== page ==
Some earlier runaway slaves changed their last names to names like "Freedman" or "Freeman" as an affirmation of their newly found freedom from slavery. Post-emancipation, many others did the same, simply taking on any name that was not that of their masters. Not all did, though, and when slavery ended, the Washingtons, Jeffersons, Jenkinses, Johnsons, Whites, and Walkers, among others, began to build families the best ways they knew how, keeping the surnames they'd become so familiar with. Keeping the names also helped when trying to search for lost family members and other familiar kin. Generations later, many African/Black Americans find themselves with last names connected to the men and women who once owned (and in many instances, raped) their ancestors, and for some that connection is troubling, to say the least.

Consider, then, how the general act of choosing one's own name is empowering and how it might be an empowering action for a female descendant of slaves. No one, of any race or gender, has any initial choices in their first or last names; our parents/primary care givers choose our names for us and they become documented. Sure, we can legally change our names or adopt monikers or pen names (*cough*) to represent us. There is, however, something deeper for women whose last names are traced not back through blood ties to Welsh or French nobility, or some awesome tale of a daring Italian or Russian immigration to the United States for better opportunity, but are instead connected via tattered paper trails to people who purchased, owned, raped, and sold their ancestors.

There is something more difficult to reconcile when affirming, "This is MY name and I'm not changing it, as a woman, because I want my freedom!" when the name carries such a heavy weight born of America's greatest disgrace. Should it be any surprise that the act of choosing a name, even by making the choice to change one's name after marriage, could be empowering or at least symbolic of ownership of one's identity? The woman becomes in control of her own naming and can subtly reshape her identity in a way that she has total control over. For many of us, there is so little in this world we control or own for ourselves, so this can be quite an empowering act of self-affirmation.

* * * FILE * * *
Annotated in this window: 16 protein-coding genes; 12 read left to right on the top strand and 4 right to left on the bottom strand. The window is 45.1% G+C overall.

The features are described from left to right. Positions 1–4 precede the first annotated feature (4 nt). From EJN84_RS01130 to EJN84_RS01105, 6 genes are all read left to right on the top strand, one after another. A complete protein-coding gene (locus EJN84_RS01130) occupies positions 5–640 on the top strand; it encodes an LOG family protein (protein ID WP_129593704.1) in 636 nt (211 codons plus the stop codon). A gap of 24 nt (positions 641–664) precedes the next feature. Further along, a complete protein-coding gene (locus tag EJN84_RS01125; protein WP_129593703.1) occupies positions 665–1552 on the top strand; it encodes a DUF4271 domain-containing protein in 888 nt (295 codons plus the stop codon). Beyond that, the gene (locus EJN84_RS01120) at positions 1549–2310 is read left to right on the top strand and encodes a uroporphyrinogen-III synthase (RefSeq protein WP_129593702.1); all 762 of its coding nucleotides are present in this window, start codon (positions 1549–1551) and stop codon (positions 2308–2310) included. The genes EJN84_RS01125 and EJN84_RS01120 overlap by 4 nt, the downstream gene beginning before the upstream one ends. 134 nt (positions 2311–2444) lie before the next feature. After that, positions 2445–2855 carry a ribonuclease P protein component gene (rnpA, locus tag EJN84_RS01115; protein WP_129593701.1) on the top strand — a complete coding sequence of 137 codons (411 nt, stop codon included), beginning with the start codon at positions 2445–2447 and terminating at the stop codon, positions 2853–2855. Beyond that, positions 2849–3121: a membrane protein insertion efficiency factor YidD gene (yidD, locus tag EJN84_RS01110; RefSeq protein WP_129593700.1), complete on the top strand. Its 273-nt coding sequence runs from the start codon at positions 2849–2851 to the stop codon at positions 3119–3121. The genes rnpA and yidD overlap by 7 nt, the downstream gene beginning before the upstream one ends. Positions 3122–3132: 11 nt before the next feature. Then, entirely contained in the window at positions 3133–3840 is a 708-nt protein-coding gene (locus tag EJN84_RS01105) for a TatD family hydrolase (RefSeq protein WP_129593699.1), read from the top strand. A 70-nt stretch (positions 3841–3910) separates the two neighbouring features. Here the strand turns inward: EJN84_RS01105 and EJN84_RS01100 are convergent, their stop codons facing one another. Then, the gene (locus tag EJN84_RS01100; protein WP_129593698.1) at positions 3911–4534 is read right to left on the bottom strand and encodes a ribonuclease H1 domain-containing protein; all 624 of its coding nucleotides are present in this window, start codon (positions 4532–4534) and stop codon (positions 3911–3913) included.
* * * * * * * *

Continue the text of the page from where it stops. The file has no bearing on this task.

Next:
Yes, many African American women feel attached to their last names, and have no interest in changing them when they get married. For some of them, their last names are those of their mothers, because their fathers were sporadically present or not present at all, and keeping their name is in honor of their mothers' strength and endurance. Many West African and Native American traditions are matriarchal, and there are tribes who trace their history matrilineally, so this isn't exactly uncommon. Others feel as many feminists feel -- that their names are their own, and they don't want to change them just because they get married; they don't want to be "Mrs. ____". Others may feel resentment towards their fathers for not being around or for being abusive, so while they may have the fathers' last names, they feel no real connection to their last names and might even be eager to change them when they get married. Being able to claim, by name, an attachment to a partner who has her best interest at heart may reconcile a number of the struggles she's been dealing with growing up.